All day and all night she sat there, her head resting on the trunk in a position abandoned enough to crack the brim in her straw hat. Everything hurt but her lungs most of all. (Morrison 60) This passage demonstrates resurrection as post-modernist and presents itself as a tool with which Sethe’s and Beloved’s characters develop, as much of the story is about telling a story, or metafiction, which is another post-modern characteristic, and gives us a sense that these events and their emotions are being recapitulated or recycled. Through literature we seek to find meaning and truth of certain events, objects, etc. This is very much a modernist mentality. In postmodern fiction, we avoid drawing conclusions and begin to question everything we think we know to be true in our society, especially about ourselves. This puts us on a path towards self-reflection. This is the case in Beloved, where Sethe, while reliving her traumatizing past is often reflection and contemplating on her past and her future, and ultimately bases her actions on this precedent.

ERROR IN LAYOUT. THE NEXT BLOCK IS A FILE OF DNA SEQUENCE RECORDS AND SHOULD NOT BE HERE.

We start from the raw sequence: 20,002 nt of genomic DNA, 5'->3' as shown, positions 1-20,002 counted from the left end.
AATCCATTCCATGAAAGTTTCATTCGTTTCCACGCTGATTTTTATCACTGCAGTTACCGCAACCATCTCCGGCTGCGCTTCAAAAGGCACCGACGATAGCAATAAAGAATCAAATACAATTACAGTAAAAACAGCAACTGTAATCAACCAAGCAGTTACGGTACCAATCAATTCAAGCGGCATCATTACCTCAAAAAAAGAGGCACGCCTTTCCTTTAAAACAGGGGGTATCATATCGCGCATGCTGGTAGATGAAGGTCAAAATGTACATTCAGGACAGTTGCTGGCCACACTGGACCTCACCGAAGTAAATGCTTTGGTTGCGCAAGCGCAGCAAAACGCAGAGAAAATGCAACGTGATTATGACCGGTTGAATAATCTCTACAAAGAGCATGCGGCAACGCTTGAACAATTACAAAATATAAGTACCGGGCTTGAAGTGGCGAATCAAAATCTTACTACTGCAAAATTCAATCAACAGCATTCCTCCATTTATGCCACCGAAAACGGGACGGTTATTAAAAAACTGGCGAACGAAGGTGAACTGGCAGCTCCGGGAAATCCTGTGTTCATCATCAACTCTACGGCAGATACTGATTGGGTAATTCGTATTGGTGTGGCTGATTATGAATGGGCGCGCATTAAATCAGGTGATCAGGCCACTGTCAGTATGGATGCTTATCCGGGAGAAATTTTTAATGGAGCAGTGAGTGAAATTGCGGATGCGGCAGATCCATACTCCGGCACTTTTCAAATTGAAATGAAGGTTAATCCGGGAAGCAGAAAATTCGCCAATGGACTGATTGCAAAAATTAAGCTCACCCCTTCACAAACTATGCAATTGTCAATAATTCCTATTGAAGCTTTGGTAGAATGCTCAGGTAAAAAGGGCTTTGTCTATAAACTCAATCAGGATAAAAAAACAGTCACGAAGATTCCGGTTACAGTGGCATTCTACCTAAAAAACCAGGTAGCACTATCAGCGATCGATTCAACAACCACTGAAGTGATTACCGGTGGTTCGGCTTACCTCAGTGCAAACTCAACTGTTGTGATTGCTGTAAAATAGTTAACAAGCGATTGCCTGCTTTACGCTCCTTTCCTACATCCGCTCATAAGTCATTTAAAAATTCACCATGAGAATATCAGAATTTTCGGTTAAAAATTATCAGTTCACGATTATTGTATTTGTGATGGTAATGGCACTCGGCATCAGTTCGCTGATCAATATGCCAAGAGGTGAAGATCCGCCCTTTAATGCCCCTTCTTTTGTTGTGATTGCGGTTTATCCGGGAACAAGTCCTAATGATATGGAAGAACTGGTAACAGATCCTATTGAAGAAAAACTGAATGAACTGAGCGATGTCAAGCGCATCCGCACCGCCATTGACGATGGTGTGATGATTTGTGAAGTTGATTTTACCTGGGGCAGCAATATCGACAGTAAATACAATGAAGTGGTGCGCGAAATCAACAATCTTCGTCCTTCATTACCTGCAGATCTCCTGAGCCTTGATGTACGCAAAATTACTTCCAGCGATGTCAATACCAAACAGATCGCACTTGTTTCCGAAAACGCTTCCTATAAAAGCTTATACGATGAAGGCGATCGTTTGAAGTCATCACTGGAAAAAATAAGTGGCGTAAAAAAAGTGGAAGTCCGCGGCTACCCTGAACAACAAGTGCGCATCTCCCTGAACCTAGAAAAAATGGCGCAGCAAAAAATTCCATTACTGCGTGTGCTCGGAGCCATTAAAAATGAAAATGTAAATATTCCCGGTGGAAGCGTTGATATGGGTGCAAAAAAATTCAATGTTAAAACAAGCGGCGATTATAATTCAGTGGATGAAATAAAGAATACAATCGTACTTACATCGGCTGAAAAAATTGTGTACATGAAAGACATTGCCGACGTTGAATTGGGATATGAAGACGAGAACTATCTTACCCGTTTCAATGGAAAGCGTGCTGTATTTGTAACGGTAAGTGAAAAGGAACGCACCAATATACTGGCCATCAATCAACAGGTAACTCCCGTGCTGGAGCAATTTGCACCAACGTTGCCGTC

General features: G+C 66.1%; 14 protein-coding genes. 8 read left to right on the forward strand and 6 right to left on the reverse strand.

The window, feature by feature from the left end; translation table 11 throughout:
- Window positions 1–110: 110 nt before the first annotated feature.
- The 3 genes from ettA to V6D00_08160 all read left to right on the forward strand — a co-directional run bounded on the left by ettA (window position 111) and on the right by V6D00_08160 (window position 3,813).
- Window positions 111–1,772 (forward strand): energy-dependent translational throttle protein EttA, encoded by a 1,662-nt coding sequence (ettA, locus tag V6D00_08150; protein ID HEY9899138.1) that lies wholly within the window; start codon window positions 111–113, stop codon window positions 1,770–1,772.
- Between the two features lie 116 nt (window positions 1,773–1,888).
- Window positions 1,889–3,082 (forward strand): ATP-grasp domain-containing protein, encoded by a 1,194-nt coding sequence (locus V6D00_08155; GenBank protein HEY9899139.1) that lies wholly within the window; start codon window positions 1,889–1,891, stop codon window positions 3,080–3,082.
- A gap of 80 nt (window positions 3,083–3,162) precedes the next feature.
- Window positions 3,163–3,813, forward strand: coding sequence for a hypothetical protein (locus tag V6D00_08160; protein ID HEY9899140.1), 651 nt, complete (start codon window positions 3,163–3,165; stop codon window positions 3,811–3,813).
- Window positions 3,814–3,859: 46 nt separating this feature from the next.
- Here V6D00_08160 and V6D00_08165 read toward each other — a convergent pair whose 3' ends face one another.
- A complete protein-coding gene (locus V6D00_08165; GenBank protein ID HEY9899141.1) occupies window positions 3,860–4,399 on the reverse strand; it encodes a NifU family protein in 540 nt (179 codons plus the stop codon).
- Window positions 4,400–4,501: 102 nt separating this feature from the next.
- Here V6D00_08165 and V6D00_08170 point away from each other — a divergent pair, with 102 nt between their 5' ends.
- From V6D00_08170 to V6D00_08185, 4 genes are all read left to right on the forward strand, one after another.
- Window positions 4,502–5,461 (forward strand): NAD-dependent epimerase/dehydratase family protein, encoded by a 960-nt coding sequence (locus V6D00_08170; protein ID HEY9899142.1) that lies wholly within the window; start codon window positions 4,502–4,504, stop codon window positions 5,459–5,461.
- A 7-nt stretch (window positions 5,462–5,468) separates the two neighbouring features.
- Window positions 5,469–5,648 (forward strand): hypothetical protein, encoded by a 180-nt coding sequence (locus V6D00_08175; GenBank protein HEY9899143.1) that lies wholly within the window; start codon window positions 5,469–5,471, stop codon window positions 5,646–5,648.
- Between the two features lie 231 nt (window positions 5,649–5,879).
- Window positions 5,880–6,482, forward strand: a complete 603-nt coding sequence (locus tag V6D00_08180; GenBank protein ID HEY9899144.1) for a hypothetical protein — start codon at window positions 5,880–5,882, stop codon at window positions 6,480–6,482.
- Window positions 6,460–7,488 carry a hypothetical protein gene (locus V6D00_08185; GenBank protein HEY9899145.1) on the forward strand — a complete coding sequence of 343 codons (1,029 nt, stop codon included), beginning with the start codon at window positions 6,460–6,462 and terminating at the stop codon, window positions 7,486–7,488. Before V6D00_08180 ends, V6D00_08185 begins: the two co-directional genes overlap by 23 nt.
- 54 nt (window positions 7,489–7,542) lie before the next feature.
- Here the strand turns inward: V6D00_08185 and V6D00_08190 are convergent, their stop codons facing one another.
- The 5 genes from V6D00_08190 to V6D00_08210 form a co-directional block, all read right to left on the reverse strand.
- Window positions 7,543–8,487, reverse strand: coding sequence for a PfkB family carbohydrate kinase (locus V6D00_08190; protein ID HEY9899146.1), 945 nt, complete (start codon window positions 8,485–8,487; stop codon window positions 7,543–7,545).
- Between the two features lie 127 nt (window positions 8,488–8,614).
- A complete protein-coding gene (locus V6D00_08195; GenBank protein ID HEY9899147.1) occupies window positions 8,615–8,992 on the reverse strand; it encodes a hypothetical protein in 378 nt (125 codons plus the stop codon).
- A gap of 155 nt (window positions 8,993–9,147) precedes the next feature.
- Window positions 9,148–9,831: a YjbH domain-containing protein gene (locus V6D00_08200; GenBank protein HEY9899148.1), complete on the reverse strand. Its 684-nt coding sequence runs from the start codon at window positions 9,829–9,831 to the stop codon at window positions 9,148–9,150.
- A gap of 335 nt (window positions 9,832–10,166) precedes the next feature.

Saying more might push them both to a place they couldn’t get back from. He would keep the rest where it belonged: in that tobacco tin buried in his chest where a red heart used to be. Its lid rusted shut. (Morrison 86) This passage was taken after Paul D reveals to Sethe his story. It represents that he has a lot of painful memories of the past that he